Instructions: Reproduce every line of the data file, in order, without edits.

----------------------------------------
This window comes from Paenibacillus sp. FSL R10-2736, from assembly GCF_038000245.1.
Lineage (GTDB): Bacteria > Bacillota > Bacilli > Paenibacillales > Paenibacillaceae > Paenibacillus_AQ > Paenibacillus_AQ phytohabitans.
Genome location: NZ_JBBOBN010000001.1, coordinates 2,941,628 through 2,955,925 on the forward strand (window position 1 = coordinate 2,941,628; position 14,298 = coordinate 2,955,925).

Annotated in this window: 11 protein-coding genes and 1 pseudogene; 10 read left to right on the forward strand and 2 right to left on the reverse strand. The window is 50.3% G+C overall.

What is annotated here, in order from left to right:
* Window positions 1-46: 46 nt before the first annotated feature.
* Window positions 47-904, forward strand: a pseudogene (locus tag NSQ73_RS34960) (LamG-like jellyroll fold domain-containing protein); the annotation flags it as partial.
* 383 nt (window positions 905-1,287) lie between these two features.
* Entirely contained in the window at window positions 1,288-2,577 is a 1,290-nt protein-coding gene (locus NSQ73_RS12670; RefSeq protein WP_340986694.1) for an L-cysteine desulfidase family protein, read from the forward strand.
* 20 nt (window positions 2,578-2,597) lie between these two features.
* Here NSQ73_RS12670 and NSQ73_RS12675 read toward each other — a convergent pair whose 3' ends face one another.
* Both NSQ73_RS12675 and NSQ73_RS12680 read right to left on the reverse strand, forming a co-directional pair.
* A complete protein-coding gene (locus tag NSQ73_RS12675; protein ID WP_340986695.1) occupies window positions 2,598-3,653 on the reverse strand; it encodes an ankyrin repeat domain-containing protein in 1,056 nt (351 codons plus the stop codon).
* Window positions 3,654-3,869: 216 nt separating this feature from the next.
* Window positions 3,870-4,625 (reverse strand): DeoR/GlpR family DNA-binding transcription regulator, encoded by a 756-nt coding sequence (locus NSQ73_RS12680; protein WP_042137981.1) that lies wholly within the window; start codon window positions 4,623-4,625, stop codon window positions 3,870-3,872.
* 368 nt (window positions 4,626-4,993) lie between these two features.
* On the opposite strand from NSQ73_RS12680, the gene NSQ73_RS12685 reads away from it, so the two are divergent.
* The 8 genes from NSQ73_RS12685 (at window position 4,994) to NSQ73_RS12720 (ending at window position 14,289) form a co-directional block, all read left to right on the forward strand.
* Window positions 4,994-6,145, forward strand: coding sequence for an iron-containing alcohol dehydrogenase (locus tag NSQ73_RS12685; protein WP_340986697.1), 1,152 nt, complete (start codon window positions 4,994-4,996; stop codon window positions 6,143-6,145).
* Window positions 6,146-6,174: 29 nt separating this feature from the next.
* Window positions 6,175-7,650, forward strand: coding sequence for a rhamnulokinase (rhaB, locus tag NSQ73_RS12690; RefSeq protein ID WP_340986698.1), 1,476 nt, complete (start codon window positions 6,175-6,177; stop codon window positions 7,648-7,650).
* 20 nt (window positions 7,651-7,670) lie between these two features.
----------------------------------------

This window comes from Paenibacillus sp. FSL R10-2736, from assembly GCF_038000245.1.
Lineage (GTDB): Bacteria > Bacillota > Bacilli > Paenibacillales > Paenibacillaceae > Paenibacillus_AQ > Paenibacillus_AQ phytohabitans.
Genome location: NZ_JBBOBN010000001.1, coordinates 2,941,628 through 2,955,925 on the forward strand (window position 1 = coordinate 2,941,628; position 14,298 = coordinate 2,955,925).

Annotated in this window: 11 protein-coding genes and 1 pseudogene; 10 read left to right on the forward strand and 2 right to left on the reverse strand. The window is 50.3% G+C overall.

What is annotated here, in order from left to right:
* Window positions 1-46: 46 nt before the first annotated feature.
* Window positions 47-904, forward strand: a pseudogene (locus tag NSQ73_RS34960) (LamG-like jellyroll fold domain-containing protein); the annotation flags it as partial.
* 383 nt (window positions 905-1,287) lie between these two features.
* Entirely contained in the window at window positions 1,288-2,577 is a 1,290-nt protein-coding gene (locus NSQ73_RS12670; RefSeq protein WP_340986694.1) for an L-cysteine desulfidase family protein, read from the forward strand.
* 20 nt (window positions 2,578-2,597) lie between these two features.
* Here NSQ73_RS12670 and NSQ73_RS12675 read toward each other — a convergent pair whose 3' ends face one another.
* Both NSQ73_RS12675 and NSQ73_RS12680 read right to left on the reverse strand, forming a co-directional pair.
* A complete protein-coding gene (locus tag NSQ73_RS12675; protein ID WP_340986695.1) occupies window positions 2,598-3,653 on the reverse strand; it encodes an ankyrin repeat domain-containing protein in 1,056 nt (351 codons plus the stop codon).
* Window positions 3,654-3,869: 216 nt separating this feature from the next.
* Window positions 3,870-4,625 (reverse strand): DeoR/GlpR family DNA-binding transcription regulator, encoded by a 756-nt coding sequence (locus NSQ73_RS12680; protein WP_042137981.1) that lies wholly within the window; start codon window positions 4,623-4,625, stop codon window positions 3,870-3,872.
* 368 nt (window positions 4,626-4,993) lie between these two features.
* On the opposite strand from NSQ73_RS12680, the gene NSQ73_RS12685 reads away from it, so the two are divergent.
* The 8 genes from NSQ73_RS12685 (at window position 4,994) to NSQ73_RS12720 (ending at window position 14,289) form a co-directional block, all read left to right on the forward strand.
* Window positions 4,994-6,145, forward strand: coding sequence for an iron-containing alcohol dehydrogenase (locus tag NSQ73_RS12685; protein WP_340986697.1), 1,152 nt, complete (start codon window positions 4,994-4,996; stop codon window positions 6,143-6,145).
* Window positions 6,146-6,174: 29 nt separating this feature from the next.
* Window positions 6,175-7,650, forward strand: coding sequence for a rhamnulokinase (rhaB, locus tag NSQ73_RS12690; RefSeq protein ID WP_340986698.1), 1,476 nt, complete (start codon window positions 6,175-6,177; stop codon window positions 7,648-7,650).
* 20 nt (window positions 7,651-7,670) lie between these two features.